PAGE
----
Tracking the amphibian pathogens Batrachochytrium dendrobatidis and Batrachochytrium salamandrivorans by using a highly specific monoclonal antibody and lateral-flow technology
Wiley for Society for Applied Microbiology (SfAM)
© 2016 The Authors. Microbial Biotechnology published by John Wiley & Sons Ltd and Society for Applied Microbiology. This is an open access article under the terms of the Creative Commons Attribution License, which permits use, distribution and reproduction in any medium, provided the original work is properly cited.
The fungus Batrachochytrium dendrobatidis (Bd) causes chytridiomycosis, a lethal epizootic disease of amphibians. Rapid identification of the pathogen and biosecurity are essential to prevent its spread, but current laboratory-based tests are time-consuming and require specialist equipment. Here, we describe the generation of an IgM monoclonal antibody (mAb), 5C4, specific to Bd as well as the related salamander and newt pathogen Batrachochytrium salamandrivorans (Bsal). The mAb, which binds to a glycoprotein antigen present on the surface of zoospores, sporangia and zoosporangia, was used to develop a lateral-flow assay (LFA) for rapid (15 min) detection of the pathogens. The LFA detects known lineages of Bd and also Bsal, as well as the closely related fungus Homolaphlyctis polyrhiza, but does not detect a wide range of related and unrelated fungi and oomycetes likely to be present in amphibian habitats. When combined with a simple swabbing procedure, the LFA was 100% accurate in detecting the water-soluble 5C4 antigen present in skin, foot and pelvic samples from frogs, newts and salamanders naturally-infected with Bd or Bsal. Our results demonstrate the potential of the portable LFA as a rapid qualitative assay for tracking these amphibian pathogens, and as an adjunct test to nucleic acid-based detection methods.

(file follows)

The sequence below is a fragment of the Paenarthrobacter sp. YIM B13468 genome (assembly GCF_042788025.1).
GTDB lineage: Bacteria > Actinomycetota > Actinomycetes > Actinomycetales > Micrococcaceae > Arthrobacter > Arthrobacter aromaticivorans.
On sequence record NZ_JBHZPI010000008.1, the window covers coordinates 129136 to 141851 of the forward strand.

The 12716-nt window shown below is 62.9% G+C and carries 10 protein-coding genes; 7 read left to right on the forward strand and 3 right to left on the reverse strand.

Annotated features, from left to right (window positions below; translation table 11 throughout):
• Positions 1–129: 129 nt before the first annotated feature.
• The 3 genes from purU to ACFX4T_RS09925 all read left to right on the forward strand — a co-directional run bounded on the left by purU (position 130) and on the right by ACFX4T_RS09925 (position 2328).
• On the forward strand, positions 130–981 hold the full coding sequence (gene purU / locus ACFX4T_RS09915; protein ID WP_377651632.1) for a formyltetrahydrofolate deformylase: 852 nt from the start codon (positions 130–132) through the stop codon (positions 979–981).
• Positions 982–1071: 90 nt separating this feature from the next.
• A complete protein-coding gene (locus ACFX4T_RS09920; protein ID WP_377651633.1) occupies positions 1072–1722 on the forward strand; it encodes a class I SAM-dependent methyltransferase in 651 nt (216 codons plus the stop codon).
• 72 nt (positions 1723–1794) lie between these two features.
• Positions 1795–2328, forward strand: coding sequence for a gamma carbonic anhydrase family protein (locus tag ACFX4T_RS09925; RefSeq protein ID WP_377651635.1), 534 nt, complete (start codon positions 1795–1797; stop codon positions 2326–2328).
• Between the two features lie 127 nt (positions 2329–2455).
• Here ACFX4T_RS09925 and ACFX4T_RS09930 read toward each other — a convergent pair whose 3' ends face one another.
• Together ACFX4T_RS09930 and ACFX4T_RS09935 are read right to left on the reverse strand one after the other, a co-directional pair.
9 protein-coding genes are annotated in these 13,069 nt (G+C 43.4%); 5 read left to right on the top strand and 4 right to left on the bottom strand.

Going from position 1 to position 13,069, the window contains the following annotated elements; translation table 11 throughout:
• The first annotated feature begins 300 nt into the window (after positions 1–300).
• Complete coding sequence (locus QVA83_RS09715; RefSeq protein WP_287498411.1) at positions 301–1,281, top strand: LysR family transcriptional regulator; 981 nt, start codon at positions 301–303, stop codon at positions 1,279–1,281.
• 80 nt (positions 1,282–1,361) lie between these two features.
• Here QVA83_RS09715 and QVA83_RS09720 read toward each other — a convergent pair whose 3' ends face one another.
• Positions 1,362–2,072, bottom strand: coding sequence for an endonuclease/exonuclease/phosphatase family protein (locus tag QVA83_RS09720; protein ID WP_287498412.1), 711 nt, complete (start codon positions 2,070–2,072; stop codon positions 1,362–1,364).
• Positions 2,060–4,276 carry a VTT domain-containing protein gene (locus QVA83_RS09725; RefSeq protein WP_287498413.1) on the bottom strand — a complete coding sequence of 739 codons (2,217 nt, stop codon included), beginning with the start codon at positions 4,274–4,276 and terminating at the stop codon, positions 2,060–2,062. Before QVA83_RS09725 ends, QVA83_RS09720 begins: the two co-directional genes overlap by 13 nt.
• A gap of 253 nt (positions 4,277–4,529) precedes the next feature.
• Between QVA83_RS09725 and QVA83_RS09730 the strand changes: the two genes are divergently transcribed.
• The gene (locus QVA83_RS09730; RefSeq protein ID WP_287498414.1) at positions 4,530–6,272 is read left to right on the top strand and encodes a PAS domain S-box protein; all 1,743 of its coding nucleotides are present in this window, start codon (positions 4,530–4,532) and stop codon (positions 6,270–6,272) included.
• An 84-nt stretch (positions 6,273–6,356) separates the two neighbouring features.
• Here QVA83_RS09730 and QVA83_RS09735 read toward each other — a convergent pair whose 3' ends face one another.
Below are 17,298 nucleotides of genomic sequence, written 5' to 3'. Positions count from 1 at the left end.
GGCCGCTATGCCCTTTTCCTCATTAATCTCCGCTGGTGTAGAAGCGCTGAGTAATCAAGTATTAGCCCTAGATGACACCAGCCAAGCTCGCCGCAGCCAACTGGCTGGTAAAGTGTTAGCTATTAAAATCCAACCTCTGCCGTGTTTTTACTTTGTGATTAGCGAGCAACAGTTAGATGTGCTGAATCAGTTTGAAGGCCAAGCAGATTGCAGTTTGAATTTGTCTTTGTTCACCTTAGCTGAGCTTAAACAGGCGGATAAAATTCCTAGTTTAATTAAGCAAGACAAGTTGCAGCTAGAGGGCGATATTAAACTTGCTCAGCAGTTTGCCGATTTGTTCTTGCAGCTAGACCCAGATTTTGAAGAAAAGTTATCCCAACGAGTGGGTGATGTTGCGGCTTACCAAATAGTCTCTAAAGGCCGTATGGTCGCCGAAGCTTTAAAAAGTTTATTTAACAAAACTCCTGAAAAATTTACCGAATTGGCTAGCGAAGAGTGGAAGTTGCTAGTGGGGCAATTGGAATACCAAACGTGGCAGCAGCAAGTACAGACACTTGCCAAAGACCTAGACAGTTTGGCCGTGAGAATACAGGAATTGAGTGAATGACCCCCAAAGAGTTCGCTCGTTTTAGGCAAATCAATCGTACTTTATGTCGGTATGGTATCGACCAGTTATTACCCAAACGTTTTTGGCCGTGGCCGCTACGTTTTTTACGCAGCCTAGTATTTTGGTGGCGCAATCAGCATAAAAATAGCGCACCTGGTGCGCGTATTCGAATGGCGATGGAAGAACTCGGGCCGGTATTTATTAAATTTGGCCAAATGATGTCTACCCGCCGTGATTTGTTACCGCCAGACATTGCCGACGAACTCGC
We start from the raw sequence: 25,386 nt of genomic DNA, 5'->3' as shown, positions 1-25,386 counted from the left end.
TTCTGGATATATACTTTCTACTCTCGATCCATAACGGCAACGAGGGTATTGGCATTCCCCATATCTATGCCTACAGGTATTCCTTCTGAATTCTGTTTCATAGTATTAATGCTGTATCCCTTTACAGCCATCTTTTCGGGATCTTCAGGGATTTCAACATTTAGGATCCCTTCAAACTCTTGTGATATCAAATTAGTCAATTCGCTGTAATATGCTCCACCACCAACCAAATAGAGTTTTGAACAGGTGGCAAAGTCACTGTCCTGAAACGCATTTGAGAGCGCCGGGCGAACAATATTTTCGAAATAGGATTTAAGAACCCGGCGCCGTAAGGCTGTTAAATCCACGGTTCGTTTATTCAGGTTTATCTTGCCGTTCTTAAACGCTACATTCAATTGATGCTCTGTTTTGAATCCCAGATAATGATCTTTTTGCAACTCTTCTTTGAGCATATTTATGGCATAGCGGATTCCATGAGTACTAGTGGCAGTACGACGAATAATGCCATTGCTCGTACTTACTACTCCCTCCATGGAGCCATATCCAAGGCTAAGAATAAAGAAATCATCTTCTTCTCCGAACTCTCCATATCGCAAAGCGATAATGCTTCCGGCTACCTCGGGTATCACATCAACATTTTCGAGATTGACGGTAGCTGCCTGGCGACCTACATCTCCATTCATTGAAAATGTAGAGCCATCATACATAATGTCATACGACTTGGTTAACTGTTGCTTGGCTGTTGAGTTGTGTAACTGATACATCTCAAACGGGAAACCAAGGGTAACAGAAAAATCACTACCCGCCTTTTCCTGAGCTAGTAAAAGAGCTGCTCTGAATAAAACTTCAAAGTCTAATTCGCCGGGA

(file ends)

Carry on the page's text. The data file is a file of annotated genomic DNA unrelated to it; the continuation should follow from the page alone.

This work was funded by the Leverhulme Trust (grant RPG-2013-284) to whom we are grateful. We thank Arnaud Bataille and Bruce Waldman for use of the Korean isolate of Bd-KBOOR317, and Joyce Longcore for the use of Homolaphlyctis polyrhiza. MCF is funded by the Leverhulme Trust.
Leverhulme Trust. Grant Number: RPG-2013-284
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